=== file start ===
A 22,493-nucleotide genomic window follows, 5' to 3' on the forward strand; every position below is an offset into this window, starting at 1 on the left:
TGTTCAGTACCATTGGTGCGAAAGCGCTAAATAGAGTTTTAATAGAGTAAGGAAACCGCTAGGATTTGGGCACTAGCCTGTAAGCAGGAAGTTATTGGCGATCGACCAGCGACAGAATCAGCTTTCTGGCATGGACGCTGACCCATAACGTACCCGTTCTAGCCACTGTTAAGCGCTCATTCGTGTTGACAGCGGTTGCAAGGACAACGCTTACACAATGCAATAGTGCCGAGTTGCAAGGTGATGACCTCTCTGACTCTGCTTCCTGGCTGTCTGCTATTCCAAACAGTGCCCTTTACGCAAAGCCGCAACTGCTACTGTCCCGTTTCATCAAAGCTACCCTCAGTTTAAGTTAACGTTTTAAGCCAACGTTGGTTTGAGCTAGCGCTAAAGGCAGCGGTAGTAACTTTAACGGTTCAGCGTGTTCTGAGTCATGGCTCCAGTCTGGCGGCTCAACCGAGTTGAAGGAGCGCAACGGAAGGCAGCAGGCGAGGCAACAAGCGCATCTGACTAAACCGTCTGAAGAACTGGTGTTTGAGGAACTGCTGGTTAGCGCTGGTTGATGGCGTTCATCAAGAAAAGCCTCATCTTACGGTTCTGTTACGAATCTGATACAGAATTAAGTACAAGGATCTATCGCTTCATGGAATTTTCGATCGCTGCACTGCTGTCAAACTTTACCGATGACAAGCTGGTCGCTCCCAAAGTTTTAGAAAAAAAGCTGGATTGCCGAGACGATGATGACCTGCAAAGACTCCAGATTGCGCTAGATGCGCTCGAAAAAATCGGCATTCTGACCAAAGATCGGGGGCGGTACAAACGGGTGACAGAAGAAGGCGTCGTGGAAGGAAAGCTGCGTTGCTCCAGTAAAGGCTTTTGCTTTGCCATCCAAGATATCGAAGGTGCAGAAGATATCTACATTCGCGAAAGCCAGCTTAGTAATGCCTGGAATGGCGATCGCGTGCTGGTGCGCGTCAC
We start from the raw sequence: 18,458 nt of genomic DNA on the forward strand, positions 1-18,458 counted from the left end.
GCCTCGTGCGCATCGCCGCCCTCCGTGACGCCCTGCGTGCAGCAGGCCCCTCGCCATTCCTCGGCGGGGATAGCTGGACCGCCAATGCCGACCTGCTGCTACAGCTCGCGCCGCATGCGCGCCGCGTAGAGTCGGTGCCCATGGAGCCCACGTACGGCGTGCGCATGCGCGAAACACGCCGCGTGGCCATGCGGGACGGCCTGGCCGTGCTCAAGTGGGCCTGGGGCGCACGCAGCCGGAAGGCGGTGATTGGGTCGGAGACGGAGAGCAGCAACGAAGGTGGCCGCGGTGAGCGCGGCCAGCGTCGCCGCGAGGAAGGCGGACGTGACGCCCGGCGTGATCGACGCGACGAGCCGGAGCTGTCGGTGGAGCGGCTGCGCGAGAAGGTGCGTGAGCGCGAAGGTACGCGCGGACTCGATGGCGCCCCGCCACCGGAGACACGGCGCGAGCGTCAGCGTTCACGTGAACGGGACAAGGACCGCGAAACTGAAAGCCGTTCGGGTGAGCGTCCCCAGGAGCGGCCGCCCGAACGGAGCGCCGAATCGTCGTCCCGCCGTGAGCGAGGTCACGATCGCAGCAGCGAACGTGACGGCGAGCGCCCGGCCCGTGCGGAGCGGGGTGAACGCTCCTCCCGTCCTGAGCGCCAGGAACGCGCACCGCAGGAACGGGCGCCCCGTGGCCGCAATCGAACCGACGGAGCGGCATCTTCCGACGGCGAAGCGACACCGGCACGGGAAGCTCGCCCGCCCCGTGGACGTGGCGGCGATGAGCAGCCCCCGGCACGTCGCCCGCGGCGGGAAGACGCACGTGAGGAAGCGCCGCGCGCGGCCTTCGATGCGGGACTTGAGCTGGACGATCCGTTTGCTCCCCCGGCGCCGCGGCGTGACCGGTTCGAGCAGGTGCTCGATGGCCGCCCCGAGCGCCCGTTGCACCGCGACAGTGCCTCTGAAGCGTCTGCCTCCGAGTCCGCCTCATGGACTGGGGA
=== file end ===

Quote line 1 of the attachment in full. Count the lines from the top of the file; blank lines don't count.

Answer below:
A 22,493-nucleotide genomic window follows, 5' to 3' on the forward strand; every position below is an offset into this window, starting at 1 on the left: